Cornell to Offer Course on How to Pronounce Sesquicentennial

ITHACA, NY – This coming fall, a new course that will only be offered once will teach students what exactly the word “sesquicentennial” means. The university has been liberally using this mysterious term for three years now, since the class of 2015 began their freshman year, cryptically targeting these now junior students. Day Hall has had thousands of phone calls from parents since, some grateful to have their child honored as a sesquicentennial, others horrified that such bigotry still exists, and four accusing Cornell President David Skorton of attempted cannibalism.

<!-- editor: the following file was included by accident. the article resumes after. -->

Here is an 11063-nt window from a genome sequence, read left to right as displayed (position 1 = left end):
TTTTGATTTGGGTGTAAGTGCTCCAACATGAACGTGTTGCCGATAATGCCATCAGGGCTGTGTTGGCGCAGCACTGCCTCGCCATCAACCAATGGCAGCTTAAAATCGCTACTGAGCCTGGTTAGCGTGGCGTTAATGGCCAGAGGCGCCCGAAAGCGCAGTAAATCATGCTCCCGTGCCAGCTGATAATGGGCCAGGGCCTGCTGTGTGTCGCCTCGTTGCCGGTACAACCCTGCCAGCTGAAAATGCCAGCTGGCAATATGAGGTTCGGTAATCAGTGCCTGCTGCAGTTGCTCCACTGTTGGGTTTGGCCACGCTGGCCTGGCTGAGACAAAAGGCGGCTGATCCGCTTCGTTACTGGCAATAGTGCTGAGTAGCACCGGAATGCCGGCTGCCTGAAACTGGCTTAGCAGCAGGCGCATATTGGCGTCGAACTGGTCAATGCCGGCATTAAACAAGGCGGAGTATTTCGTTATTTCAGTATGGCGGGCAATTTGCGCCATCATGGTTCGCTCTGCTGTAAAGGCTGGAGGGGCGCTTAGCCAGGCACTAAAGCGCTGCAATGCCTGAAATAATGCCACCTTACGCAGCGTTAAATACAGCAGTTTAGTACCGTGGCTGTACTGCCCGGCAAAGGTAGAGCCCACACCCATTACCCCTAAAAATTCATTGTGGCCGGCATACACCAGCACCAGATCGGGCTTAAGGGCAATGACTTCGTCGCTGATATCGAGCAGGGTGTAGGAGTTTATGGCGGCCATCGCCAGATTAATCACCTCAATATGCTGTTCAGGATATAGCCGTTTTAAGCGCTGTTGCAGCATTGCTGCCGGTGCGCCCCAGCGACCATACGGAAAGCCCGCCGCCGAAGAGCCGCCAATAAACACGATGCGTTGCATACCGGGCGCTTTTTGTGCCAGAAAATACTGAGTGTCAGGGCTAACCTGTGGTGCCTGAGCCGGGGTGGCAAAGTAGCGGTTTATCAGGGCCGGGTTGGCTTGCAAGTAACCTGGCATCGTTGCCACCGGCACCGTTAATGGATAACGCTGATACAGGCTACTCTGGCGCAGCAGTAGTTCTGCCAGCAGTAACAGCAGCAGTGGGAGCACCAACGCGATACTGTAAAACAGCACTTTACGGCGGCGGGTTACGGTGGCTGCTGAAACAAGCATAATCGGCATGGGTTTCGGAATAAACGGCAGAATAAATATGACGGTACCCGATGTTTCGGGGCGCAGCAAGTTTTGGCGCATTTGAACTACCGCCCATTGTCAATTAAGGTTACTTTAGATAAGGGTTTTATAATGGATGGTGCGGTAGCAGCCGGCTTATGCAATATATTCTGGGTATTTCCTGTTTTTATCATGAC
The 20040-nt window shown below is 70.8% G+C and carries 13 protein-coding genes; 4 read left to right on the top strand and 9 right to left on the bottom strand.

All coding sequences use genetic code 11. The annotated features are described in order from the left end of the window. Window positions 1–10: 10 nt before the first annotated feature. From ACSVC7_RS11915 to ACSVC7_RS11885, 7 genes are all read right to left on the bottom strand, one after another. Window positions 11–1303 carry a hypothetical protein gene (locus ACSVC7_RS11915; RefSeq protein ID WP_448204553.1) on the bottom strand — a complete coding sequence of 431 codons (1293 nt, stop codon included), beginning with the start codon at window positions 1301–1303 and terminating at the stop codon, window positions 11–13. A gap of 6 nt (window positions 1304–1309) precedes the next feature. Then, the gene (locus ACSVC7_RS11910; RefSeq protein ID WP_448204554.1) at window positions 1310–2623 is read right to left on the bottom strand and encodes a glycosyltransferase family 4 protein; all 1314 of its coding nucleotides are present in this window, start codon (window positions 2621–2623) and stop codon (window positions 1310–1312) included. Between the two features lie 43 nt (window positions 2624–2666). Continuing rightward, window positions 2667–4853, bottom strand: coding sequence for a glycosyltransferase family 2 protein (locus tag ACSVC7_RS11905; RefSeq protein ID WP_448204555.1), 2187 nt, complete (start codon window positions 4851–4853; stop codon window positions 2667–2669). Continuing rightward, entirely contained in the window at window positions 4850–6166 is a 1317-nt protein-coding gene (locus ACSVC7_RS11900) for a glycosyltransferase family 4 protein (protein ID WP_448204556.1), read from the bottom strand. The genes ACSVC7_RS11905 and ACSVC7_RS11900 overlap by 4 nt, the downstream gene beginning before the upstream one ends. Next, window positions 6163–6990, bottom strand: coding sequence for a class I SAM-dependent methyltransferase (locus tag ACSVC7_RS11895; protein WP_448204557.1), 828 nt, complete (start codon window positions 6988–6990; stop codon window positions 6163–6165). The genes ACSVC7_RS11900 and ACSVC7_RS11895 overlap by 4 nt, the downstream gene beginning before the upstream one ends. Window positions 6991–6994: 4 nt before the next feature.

“It’s time we all find out what we have really meant this whole time,” said President Skorton this week.

The course will be solely focused on pronunciation of  the word for the first few weeks, then will transition into distinguishing it from other similar words such as Susquehanna and Sasquatch. Finally, students will learn the meaning of “sesquicentennial” and explore issues of being sesquicentennial in the 21st Century.

“If there’s one thing I want students to know,” said Skorton, “it’s that you are part of loving community. It’s okay to be sesquicentennial.”

Above: Skorton enjoys a plate of freshly baked sesquicentennial.

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